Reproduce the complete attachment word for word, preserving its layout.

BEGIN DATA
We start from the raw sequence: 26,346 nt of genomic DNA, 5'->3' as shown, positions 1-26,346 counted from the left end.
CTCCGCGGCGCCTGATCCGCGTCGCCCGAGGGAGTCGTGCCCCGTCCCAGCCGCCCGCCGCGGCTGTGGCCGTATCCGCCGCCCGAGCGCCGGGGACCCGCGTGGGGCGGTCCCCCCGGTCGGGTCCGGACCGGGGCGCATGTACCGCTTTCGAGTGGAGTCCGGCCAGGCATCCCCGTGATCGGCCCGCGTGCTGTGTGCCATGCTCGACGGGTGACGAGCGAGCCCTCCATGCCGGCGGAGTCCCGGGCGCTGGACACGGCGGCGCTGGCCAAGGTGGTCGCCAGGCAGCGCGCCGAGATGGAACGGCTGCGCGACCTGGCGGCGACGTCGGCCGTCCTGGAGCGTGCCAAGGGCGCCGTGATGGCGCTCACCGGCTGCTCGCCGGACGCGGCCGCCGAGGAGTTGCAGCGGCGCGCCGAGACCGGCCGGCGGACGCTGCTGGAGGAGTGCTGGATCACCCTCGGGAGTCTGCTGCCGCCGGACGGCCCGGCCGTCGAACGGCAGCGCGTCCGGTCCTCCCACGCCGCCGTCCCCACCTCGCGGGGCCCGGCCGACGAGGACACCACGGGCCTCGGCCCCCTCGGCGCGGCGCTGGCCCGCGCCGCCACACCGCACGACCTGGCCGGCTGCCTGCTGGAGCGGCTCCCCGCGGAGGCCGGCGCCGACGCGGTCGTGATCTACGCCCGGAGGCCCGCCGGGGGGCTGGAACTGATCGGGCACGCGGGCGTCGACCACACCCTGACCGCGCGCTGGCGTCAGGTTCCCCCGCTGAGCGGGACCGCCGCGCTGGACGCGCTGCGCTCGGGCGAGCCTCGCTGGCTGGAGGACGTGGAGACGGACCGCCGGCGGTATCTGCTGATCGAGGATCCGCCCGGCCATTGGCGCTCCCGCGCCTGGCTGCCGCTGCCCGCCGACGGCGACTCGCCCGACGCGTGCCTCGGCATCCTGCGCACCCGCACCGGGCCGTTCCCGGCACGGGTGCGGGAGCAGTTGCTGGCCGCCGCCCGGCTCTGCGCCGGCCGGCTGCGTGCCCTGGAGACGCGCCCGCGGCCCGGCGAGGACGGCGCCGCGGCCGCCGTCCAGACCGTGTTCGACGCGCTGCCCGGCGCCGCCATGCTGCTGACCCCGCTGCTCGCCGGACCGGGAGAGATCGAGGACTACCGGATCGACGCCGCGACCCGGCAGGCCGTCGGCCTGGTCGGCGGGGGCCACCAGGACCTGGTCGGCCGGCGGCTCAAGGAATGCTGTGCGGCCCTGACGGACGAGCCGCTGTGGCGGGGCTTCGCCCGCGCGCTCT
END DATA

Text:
We start from the raw sequence: 26,346 nt of genomic DNA, 5'->3' as shown, positions 1-26,346 counted from the left end.
CTCCGCGGCGCCTGATCCGCGTCGCCCGAGGGAGTCGTGCCCCGTCCCAGCCGCCCGCCGCGGCTGTGGCCGTATCCGCCGCCCGAGCGCCGGGGACCCGCGTGGGGCGGTCCCCCCGGTCGGGTCCGGACCGGGGCGCATGTACCGCTTTCGAGTGGAGTCCGGCCAGGCATCCCCGTGATCGGCCCGCGTGCTGTGTGCCATGCTCGACGGGTGACGAGCGAGCCCTCCATGCCGGCGGAGTCCCGGGCGCTGGACACGGCGGCGCTGGCCAAGGTGGTCGCCAGGCAGCGCGCCGAGATGGAACGGCTGCGCGACCTGGCGGCGACGTCGGCCGTCCTGGAGCGTGCCAAGGGCGCCGTGATGGCGCTCACCGGCTGCTCGCCGGACGCGGCCGCCGAGGAGTTGCAGCGGCGCGCCGAGACCGGCCGGCGGACGCTGCTGGAGGAGTGCTGGATCACCCTCGGGAGTCTGCTGCCGCCGGACGGCCCGGCCGTCGAACGGCAGCGCGTCCGGTCCTCCCACGCCGCCGTCCCCACCTCGCGGGGCCCGGCCGACGAGGACACCACGGGCCTCGGCCCCCTCGGCGCGGCGCTGGCCCGCGCCGCCACACCGCACGACCTGGCCGGCTGCCTGCTGGAGCGGCTCCCCGCGGAGGCCGGCGCCGACGCGGTCGTGATCTACGCCCGGAGGCCCGCCGGGGGGCTGGAACTGATCGGGCACGCGGGCGTCGACCACACCCTGACCGCGCGCTGGCGTCAGGTTCCCCCGCTGAGCGGGACCGCCGCGCTGGACGCGCTGCGCTCGGGCGAGCCTCGCTGGCTGGAGGACGTGGAGACGGACCGCCGGCGGTATCTGCTGATCGAGGATCCGCCCGGCCATTGGCGCTCCCGCGCCTGGCTGCCGCTGCCCGCCGACGGCGACTCGCCCGACGCGTGCCTCGGCATCCTGCGCACCCGCACCGGGCCGTTCCCGGCACGGGTGCGGGAGCAGTTGCTGGCCGCCGCCCGGCTCTGCGCCGGCCGGCTGCGTGCCCTGGAGACGCGCCCGCGGCCCGGCGAGGACGGCGCCGCGGCCGCCGTCCAGACCGTGTTCGACGCGCTGCCCGGCGCCGCCATGCTGCTGACCCCGCTGCTCGCCGGACCGGGAGAGATCGAGGACTACCGGATCGACGCCGCGACCCGGCAGGCCGTCGGCCTGGTCGGCGGGGGCCACCAGGACCTGGTCGGCCGGCGGCTCAAGGAATGCTGTGCGGCCCTGACGGACGAGCCGCTGTGGCGGGGCTTCGCCCGCGCGCTCT